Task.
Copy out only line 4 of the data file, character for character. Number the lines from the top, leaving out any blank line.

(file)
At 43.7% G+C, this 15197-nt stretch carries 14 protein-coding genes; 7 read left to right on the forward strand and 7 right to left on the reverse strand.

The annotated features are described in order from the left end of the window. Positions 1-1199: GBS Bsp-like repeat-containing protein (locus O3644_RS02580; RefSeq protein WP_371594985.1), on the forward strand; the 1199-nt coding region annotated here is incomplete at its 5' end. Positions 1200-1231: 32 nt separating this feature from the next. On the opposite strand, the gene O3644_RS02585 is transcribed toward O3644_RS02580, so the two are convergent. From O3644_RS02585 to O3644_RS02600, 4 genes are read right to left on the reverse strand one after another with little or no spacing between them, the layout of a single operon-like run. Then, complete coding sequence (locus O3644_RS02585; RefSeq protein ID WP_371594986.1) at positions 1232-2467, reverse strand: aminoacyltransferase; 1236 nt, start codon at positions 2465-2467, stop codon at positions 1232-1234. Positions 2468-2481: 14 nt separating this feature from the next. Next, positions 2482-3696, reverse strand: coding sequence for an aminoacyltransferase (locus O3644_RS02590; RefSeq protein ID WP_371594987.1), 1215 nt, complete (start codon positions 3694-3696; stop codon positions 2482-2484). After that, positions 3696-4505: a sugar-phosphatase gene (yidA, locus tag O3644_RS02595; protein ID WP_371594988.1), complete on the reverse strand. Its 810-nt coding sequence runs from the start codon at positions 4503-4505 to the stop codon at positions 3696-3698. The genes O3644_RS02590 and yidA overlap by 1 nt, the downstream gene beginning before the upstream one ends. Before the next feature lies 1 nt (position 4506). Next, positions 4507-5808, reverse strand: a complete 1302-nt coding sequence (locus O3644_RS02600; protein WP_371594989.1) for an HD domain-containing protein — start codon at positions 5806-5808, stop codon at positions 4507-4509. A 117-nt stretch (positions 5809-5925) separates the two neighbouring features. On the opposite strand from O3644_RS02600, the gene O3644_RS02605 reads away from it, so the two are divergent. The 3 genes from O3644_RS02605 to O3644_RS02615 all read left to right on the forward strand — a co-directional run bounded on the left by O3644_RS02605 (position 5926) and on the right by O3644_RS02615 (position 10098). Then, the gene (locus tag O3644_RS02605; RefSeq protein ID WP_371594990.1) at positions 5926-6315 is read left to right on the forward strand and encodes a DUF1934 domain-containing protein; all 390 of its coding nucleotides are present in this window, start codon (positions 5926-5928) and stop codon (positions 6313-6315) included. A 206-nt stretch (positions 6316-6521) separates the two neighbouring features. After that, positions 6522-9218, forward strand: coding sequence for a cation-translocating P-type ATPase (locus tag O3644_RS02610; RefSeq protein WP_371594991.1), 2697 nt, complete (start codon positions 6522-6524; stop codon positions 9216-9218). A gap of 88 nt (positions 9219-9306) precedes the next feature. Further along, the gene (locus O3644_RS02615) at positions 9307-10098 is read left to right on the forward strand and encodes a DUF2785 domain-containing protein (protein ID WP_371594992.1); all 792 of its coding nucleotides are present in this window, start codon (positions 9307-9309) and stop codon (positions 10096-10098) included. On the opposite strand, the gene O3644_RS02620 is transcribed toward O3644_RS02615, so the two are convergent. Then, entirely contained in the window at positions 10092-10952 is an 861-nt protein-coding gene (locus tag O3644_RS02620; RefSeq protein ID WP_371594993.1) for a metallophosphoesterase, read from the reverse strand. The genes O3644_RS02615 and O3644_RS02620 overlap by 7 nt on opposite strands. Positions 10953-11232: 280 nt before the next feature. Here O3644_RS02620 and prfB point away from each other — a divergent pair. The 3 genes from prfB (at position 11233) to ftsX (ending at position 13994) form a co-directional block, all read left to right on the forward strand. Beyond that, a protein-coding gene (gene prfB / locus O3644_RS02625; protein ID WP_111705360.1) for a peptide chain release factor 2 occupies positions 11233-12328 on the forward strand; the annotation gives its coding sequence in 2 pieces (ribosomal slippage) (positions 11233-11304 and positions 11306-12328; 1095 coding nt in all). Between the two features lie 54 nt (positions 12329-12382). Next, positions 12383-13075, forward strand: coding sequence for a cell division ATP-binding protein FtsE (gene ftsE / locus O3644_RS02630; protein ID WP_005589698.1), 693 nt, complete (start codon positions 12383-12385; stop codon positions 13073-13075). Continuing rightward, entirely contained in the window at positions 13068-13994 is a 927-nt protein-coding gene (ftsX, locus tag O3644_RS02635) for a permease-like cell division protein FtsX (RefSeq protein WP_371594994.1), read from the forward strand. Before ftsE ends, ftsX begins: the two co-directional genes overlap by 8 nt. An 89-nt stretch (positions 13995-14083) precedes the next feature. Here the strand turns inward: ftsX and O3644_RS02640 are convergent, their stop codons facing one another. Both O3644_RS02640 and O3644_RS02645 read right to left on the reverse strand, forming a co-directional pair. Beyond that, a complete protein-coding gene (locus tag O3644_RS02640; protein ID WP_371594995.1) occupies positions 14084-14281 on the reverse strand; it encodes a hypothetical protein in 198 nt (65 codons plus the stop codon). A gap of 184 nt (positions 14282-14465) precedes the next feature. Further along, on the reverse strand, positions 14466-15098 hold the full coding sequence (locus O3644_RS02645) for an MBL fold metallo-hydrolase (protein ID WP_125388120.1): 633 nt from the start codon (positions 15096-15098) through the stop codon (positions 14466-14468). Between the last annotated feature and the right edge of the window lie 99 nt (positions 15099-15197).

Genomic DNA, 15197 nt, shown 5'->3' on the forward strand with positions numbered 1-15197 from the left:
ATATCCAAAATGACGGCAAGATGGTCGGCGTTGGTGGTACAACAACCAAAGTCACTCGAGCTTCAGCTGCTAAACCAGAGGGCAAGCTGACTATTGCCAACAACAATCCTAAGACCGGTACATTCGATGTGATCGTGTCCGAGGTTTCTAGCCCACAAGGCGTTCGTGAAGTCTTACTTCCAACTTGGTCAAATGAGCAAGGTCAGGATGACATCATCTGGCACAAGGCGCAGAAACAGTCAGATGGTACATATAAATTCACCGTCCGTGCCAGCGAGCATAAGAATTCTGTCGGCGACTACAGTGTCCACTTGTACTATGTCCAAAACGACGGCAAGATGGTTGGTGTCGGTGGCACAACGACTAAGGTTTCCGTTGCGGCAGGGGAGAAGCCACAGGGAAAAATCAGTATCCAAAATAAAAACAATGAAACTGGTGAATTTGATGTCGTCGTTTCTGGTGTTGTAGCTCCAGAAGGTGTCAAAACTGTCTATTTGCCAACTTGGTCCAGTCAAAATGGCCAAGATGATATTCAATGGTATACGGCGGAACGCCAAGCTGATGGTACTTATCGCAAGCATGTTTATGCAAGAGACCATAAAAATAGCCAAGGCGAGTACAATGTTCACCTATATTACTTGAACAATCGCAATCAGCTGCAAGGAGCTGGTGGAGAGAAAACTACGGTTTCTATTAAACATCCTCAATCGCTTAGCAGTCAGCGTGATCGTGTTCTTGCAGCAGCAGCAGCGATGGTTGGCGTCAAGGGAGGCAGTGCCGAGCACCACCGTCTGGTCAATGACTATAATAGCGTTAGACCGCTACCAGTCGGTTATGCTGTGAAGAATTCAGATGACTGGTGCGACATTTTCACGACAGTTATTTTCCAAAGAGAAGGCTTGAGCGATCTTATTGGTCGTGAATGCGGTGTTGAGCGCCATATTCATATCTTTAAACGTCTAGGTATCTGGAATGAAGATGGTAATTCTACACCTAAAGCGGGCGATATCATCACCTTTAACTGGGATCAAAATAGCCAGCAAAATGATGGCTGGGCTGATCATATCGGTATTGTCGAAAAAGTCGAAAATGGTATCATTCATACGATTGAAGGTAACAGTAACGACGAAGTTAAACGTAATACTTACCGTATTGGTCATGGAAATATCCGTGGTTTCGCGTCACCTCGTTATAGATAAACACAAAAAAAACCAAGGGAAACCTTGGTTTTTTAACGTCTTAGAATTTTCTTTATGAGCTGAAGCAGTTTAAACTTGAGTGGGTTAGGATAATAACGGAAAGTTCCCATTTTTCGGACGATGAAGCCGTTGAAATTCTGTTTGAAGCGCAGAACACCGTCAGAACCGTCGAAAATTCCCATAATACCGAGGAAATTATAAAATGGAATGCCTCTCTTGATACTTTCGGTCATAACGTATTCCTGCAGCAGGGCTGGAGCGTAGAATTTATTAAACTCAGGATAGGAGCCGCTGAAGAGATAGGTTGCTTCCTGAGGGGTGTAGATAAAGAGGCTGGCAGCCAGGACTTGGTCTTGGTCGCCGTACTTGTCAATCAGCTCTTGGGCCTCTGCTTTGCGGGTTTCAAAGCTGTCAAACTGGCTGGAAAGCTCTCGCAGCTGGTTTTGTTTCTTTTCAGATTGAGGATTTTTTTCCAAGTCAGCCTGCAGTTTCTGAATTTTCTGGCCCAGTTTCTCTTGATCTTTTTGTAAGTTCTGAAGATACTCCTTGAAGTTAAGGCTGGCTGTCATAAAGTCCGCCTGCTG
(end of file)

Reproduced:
ATATCCAAAATGACGGCAAGATGGTCGGCGTTGGTGGTACAACAACCAAAGTCACTCGAGCTTCAGCTGCTAAACCAGAGGGCAAGCTGACTATTGCCAACAACAATCCTAAGACCGGTACATTCGATGTGATCGTGTCCGAGGTTTCTAGCCCACAAGGCGTTCGTGAAGTCTTACTTCCAACTTGGTCAAATGAGCAAGGTCAGGATGACATCATCTGGCACAAGGCGCAGAAACAGTCAGATGGTACATATAAATTCACCGTCCGTGCCAGCGAGCATAAGAATTCTGTCGGCGACTACAGTGTCCACTTGTACTATGTCCAAAACGACGGCAAGATGGTTGGTGTCGGTGGCACAACGACTAAGGTTTCCGTTGCGGCAGGGGAGAAGCCACAGGGAAAAATCAGTATCCAAAATAAAAACAATGAAACTGGTGAATTTGATGTCGTCGTTTCTGGTGTTGTAGCTCCAGAAGGTGTCAAAACTGTCTATTTGCCAACTTGGTCCAGTCAAAATGGCCAAGATGATATTCAATGGTATACGGCGGAACGCCAAGCTGATGGTACTTATCGCAAGCATGTTTATGCAAGAGACCATAAAAATAGCCAAGGCGAGTACAATGTTCACCTATATTACTTGAACAATCGCAATCAGCTGCAAGGAGCTGGTGGAGAGAAAACTACGGTTTCTATTAAACATCCTCAATCGCTTAGCAGTCAGCGTGATCGTGTTCTTGCAGCAGCAGCAGCGATGGTTGGCGTCAAGGGAGGCAGTGCCGAGCACCACCGTCTGGTCAATGACTATAATAGCGTTAGACCGCTACCAGTCGGTTATGCTGTGAAGAATTCAGATGACTGGTGCGACATTTTCACGACAGTTATTTTCCAAAGAGAAGGCTTGAGCGATCTTATTGGTCGTGAATGCGGTGTTGAGCGCCATATTCATATCTTTAAACGTCTAGGTATCTGGAATGAAGATGGTAATTCTACACCTAAAGCGGGCGATATCATCACCTTTAACTGGGATCAAAATAGCCAGCAAAATGATGGCTGGGCTGATCATATCGGTATTGTCGAAAAAGTCGAAAATGGTATCATTCATACGATTGAAGGTAACAGTAACGACGAAGTTAAACGTAATACTTACCGTATTGGTCATGGAAATATCCGTGGTTTCGCGTCACCTCGTTATAGATAAACACAAAAAAAACCAAGGGAAACCTTGGTTTTTTAACGTCTTAGAATTTTCTTTATGAGCTGAAGCAGTTTAAACTTGAGTGGGTTAGGATAATAACGGAAAGTTCCCATTTTTCGGACGATGAAGCCGTTGAAATTCTGTTTGAAGCGCAGAACACCGTCAGAACCGTCGAAAATTCCCATAATACCGAGGAAATTATAAAATGGAATGCCTCTCTTGATACTTTCGGTCATAACGTATTCCTGCAGCAGGGCTGGAGCGTAGAATTTATTAAACTCAGGATAGGAGCCGCTGAAGAGATAGGTTGCTTCCTGAGGGGTGTAGATAAAGAGGCTGGCAGCCAGGACTTGGTCTTGGTCGCCGTACTTGTCAATCAGCTCTTGGGCCTCTGCTTTGCGGGTTTCAAAGCTGTCAAACTGGCTGGAAAGCTCTCGCAGCTGGTTTTGTTTCTTTTCAGATTGAGGATTTTTTTCCAAGTCAGCCTGCAGTTTCTGAATTTTCTGGCCCAGTTTCTCTTGATCTTTTTGTAAGTTCTGAAGATACTCCTTGAAGTTAAGGCTGGCTGTCATAAAGTCCGCCTGCTG